This paper looks at asylum, reception and migrant protection systems in Morocco, Tunisia, Algeria and Egypt. It seeks to understand some of the dynamics driving or preventing reform of these systems and proposes some initial entry points for international cooperation.
The new European pact on migration and asylum puts renewed emphasis on the EU’s partnerships with third countries, and over the years the EU has already worked towards developing closer migration partnerships with North African countries, albeit with varying degrees of success. The four countries covered by this study are countries of origin, transit and destination, and each is characterised by complex displacement and migration dynamics. They have shown very differing levels of interest to reform reception, asylum and migrant protection systems, and to cooperate closely with the EU on migration issues.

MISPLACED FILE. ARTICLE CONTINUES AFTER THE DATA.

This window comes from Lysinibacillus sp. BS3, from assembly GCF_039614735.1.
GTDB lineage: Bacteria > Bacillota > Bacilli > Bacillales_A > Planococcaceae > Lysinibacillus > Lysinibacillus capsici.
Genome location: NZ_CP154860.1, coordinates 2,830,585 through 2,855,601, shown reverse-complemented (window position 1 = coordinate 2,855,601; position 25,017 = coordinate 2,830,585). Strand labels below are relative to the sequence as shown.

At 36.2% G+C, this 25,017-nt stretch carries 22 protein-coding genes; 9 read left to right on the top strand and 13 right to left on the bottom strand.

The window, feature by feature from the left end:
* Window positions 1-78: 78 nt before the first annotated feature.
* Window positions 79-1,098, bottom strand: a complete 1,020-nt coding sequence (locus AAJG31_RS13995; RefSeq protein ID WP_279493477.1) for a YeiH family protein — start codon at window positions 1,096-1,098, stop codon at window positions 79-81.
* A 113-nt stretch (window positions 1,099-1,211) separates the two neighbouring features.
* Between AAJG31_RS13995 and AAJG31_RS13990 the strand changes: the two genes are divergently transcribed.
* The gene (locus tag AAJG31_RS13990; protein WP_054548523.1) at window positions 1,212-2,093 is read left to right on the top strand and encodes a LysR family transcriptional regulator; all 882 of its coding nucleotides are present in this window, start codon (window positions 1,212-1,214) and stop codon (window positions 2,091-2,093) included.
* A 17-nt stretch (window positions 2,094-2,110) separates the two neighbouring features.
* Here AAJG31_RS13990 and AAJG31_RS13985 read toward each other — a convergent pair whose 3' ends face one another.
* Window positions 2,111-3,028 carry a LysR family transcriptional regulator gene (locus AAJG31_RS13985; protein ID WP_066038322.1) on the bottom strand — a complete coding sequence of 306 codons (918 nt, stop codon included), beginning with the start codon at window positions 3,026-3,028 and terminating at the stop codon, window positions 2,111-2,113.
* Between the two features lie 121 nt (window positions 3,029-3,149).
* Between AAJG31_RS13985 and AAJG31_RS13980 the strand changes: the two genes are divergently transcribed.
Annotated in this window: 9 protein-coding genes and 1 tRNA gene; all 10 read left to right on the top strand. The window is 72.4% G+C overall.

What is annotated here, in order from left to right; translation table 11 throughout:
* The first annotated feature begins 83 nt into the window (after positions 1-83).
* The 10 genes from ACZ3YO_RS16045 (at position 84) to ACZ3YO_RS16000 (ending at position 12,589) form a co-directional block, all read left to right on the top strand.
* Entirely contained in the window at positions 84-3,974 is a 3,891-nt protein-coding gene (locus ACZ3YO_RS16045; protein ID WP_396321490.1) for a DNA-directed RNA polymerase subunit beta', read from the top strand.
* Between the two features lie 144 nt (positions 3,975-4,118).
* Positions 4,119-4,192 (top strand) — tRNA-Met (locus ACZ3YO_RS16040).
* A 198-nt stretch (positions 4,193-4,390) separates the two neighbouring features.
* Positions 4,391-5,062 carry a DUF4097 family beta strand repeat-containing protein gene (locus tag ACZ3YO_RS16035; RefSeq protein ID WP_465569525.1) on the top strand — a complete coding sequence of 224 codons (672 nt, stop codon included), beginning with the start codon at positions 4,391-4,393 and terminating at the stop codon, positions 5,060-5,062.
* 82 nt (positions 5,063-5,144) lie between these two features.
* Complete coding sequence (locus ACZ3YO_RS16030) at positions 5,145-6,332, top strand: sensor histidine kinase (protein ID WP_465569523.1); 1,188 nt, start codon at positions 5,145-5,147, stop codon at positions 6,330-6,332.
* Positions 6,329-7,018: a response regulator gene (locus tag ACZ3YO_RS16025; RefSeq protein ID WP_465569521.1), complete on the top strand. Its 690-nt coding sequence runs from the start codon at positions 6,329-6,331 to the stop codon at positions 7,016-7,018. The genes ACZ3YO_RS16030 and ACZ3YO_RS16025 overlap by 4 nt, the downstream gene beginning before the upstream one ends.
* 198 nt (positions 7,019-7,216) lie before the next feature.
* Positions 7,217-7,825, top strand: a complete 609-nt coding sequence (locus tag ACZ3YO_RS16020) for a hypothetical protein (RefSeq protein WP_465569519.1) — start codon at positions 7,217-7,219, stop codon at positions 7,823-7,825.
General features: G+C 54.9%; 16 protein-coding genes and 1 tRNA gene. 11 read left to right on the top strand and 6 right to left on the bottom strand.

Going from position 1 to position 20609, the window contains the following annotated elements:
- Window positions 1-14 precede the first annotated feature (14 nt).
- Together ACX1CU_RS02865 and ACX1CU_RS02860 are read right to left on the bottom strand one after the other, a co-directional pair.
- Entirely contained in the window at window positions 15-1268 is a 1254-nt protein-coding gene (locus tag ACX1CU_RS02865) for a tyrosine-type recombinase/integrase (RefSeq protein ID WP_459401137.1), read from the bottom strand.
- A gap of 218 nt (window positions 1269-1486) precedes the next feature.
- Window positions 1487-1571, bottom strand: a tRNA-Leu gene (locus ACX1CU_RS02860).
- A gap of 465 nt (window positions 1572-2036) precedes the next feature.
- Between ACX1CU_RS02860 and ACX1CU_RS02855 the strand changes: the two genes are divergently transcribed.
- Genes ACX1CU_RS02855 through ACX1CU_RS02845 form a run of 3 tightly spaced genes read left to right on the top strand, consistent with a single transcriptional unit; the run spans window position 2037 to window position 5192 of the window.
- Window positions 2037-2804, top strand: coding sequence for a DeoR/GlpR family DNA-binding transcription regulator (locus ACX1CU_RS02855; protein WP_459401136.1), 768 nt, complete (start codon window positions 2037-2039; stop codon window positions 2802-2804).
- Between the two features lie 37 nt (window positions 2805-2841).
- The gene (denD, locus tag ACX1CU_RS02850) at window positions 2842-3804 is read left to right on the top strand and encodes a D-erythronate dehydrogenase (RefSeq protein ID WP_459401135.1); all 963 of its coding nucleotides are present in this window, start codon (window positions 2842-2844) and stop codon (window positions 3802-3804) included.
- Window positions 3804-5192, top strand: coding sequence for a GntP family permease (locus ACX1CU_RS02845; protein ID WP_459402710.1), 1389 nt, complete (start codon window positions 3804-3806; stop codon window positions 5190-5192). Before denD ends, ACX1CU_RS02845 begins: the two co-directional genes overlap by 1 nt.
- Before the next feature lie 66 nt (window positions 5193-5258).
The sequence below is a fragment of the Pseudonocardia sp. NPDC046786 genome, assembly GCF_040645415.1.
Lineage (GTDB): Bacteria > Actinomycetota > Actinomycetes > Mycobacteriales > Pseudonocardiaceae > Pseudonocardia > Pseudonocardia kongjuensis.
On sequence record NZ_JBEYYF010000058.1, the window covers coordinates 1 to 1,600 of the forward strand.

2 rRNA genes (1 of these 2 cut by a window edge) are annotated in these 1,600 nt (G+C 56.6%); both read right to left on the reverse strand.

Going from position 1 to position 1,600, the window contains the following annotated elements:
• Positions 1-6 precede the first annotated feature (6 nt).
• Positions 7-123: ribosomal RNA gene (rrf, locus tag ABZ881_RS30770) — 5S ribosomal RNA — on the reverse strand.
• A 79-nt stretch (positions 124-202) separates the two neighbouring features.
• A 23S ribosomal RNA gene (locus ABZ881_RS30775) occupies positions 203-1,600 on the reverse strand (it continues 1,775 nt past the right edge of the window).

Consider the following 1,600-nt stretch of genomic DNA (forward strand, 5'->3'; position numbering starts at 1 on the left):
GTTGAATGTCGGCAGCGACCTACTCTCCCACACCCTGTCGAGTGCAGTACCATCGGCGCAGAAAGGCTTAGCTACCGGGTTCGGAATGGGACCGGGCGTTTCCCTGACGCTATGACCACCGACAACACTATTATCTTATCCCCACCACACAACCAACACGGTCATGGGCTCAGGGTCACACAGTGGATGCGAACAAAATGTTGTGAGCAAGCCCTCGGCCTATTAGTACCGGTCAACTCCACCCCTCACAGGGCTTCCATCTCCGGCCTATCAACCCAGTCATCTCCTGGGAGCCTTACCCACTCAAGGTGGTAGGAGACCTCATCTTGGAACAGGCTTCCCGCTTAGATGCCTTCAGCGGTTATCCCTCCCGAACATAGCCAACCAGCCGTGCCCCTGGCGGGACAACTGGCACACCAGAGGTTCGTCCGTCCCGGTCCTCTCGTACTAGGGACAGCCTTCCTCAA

COVID-19 has exacerbated many of the existing political and economic issues faced by these countries, including high youth employment and a deterioration of public services, posing renewed challenges for local populations and migrant populations alike. This means that any cooperation will need to include a strong understanding of underlying political interests, local contexts and capacities. We map out some of the factors influencing prospects for reforming reception and asylum systems in these four countries, and indicate some initial ideas for how the EU and its member states can offer support and help strengthen migration governance and protection systems in the region.
Source: European Centre for Development Policy Management